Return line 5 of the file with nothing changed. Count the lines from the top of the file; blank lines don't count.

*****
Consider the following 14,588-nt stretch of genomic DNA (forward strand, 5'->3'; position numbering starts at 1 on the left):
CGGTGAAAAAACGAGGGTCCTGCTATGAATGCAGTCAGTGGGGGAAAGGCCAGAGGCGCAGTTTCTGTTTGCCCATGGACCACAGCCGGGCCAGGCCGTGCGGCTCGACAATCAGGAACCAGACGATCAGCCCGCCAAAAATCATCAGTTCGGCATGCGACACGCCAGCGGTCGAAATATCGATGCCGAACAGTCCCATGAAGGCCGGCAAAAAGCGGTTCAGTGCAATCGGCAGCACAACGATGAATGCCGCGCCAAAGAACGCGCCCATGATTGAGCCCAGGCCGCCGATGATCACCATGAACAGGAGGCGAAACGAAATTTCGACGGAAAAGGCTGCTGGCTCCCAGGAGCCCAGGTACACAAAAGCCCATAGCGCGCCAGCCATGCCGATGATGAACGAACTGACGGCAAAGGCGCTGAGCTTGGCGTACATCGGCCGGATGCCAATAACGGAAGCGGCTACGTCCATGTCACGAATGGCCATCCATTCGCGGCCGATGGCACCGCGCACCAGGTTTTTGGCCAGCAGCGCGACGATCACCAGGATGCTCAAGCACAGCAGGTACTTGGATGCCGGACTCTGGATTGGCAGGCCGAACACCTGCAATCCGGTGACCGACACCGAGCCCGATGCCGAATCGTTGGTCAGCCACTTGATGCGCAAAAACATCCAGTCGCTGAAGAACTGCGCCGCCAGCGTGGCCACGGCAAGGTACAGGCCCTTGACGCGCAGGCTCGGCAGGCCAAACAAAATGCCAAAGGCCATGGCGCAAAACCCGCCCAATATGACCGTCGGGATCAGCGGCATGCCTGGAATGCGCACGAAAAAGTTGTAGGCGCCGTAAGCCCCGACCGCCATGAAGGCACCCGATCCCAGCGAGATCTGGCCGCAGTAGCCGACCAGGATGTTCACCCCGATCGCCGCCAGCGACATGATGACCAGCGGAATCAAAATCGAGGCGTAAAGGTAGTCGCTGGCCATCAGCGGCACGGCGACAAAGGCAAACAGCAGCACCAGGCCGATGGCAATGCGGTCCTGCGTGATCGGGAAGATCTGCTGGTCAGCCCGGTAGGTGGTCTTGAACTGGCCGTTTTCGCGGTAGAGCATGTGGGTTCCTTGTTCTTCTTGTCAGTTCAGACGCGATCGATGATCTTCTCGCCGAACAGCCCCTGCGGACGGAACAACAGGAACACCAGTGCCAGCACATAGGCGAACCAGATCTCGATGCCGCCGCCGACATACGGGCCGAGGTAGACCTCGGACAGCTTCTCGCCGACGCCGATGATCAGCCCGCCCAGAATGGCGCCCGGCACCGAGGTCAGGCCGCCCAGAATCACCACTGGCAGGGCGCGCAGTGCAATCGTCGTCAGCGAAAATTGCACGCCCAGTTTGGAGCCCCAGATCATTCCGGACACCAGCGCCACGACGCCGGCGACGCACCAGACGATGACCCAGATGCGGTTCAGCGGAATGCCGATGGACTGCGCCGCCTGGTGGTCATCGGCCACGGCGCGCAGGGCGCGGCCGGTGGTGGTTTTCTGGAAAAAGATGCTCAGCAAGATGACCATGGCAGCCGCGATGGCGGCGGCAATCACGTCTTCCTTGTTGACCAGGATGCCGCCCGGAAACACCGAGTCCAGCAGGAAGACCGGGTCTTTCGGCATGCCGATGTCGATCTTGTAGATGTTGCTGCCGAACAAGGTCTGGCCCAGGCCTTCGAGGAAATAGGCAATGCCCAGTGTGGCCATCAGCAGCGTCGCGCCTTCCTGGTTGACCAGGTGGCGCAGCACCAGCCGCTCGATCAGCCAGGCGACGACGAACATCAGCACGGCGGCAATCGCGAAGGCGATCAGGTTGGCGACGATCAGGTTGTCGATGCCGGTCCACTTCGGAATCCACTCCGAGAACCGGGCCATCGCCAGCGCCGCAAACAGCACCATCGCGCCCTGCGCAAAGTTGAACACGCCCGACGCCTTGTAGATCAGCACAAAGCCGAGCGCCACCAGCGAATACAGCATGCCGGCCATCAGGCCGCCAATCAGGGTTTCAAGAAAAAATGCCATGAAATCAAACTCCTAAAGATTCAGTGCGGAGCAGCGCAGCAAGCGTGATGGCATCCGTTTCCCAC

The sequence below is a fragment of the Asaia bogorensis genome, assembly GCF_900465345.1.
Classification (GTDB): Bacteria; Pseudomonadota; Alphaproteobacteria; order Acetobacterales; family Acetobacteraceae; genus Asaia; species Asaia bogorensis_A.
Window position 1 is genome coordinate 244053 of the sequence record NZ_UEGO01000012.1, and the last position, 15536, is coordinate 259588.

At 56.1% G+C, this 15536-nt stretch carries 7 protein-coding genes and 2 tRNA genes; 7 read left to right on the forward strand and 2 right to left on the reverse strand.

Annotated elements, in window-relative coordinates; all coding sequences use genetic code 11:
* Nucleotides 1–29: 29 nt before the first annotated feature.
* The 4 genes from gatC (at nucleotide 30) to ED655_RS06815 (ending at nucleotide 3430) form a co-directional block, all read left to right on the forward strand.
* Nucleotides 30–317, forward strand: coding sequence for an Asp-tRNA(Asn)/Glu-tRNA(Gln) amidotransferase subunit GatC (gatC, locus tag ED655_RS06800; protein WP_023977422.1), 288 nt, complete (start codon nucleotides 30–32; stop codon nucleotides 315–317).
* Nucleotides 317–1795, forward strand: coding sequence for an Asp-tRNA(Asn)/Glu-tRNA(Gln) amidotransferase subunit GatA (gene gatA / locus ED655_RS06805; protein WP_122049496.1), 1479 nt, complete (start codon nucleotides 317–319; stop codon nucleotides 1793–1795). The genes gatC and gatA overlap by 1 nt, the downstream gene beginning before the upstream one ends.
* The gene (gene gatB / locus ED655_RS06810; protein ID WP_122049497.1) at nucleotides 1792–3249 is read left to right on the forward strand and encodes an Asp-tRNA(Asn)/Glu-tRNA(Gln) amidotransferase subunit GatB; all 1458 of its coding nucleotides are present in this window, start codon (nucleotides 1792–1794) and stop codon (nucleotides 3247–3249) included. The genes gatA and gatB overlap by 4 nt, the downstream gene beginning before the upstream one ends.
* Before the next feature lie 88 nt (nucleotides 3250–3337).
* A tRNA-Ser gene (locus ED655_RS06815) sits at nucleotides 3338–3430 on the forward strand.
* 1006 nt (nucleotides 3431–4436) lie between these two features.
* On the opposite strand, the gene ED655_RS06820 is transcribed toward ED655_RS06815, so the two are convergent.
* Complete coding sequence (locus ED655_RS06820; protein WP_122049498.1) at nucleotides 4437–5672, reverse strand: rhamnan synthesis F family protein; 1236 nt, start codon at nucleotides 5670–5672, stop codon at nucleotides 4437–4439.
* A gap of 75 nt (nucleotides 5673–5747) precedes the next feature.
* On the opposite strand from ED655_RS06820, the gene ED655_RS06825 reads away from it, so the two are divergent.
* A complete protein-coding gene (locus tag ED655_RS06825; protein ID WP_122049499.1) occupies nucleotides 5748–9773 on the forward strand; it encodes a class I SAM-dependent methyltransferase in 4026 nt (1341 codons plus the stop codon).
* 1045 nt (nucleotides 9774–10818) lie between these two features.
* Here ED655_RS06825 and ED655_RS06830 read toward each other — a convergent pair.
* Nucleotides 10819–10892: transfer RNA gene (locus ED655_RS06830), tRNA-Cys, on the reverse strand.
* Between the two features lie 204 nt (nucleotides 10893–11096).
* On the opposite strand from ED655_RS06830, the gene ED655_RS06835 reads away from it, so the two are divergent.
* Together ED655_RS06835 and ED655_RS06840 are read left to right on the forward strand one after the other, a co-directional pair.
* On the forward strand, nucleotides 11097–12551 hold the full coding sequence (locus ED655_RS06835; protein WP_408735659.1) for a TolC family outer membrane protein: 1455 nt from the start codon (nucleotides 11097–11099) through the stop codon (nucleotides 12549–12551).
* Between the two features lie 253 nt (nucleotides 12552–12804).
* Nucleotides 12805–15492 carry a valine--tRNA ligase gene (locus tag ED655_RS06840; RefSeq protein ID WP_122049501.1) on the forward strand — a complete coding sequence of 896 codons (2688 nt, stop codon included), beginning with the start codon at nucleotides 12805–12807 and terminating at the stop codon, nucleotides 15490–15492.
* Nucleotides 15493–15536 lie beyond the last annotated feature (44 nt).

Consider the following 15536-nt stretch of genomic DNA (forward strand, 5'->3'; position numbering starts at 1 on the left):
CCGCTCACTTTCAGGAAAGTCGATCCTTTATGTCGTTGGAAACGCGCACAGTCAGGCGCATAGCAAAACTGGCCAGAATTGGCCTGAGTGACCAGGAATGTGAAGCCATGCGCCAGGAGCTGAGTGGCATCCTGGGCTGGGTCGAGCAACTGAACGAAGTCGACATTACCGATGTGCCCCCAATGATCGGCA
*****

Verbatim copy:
Window position 1 is genome coordinate 244053 of the sequence record NZ_UEGO01000012.1, and the last position, 15536, is coordinate 259588.